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DLCO stands for the Diffusing capacity of the Lung for Carbon Monoxide, the test used to determine this parameter. DLCO is the extent to which oxygen passes from the air sacs of the lungs into the blood. It was introduced in 1909.[1]

Mechanism of test

The DLCO Test

This test involves measuring the partial pressure difference between inspired and expired carbon monoxide. It relies on the strong affinity and large absorption capacity of erythrocytes for carbon monoxide and thus demonstrates gas uptake by the capillaries that is less dependent on cardiac output[2].

Factors reducing DLCO

DLCO can be reduced by the following:

  1. Hindrance in the alveolar wall. e.g. fibrosis, alveolitis, vasculitis
  2. Decrease of total lung area, e.g. emphysema.
  3. Uneven spread of air in lungs, e.g. emphysema.
  4. Cardiac insufficiency
  5. Hemoglobin decrease in blood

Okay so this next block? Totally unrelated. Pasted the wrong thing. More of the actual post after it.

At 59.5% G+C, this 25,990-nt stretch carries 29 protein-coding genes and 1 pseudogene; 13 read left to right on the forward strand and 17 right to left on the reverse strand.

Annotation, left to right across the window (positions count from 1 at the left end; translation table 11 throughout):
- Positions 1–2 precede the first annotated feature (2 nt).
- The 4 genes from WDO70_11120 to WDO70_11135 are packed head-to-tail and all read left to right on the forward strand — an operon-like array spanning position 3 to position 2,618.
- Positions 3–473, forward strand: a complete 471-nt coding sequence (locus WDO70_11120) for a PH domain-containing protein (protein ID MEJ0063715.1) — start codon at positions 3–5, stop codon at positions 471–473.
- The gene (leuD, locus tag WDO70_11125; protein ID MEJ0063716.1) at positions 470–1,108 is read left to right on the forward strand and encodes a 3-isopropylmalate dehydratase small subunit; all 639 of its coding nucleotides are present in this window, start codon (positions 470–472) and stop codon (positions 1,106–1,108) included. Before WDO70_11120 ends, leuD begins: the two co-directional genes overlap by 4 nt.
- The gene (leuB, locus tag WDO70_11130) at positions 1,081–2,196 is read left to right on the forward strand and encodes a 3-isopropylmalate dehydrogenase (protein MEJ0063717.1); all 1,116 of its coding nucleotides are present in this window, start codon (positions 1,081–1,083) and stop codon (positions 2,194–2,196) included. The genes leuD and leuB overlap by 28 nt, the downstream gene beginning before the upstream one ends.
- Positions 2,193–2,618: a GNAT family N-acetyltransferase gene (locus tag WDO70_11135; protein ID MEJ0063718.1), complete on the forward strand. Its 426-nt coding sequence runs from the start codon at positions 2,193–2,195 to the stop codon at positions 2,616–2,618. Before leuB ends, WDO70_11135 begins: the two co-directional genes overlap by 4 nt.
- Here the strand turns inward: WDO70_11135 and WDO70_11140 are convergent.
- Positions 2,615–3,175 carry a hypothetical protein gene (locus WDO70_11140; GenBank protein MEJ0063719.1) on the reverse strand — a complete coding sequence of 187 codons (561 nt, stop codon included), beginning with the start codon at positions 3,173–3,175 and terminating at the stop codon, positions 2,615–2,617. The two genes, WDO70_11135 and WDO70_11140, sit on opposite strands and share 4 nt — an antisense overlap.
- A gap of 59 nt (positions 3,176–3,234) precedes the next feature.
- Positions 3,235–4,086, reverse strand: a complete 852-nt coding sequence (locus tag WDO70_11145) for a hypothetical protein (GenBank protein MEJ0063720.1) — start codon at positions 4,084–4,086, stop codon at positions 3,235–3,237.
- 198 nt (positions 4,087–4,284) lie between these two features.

6. Pulmonary hypertension

Factors increasing dlco include polycythaemia and increased pulmonary blood volume as occurs in exercise.


  1. ^ Hughes J, Bates D (2003). "Historical review: the carbon monoxide diffusing capacity (DLCO) and its membrane (DM) and red cell (Theta.Vc) components". Respir Physiol Neurobiol 138 (2-3): 115-42. PMID 14609505.
  2. ^ Sue DY, Oren A, Hansen JE & Wasserman K (1987). Diffusing capacity for carbon monoxide as a predictor of gas exchange during exercise. N. Engl. J. Med., 316(21):1301-1306.
This article is licensed under the GNU Free Documentation License. It uses material from the Wikipedia article "DLCO". A list of authors is available in Wikipedia.
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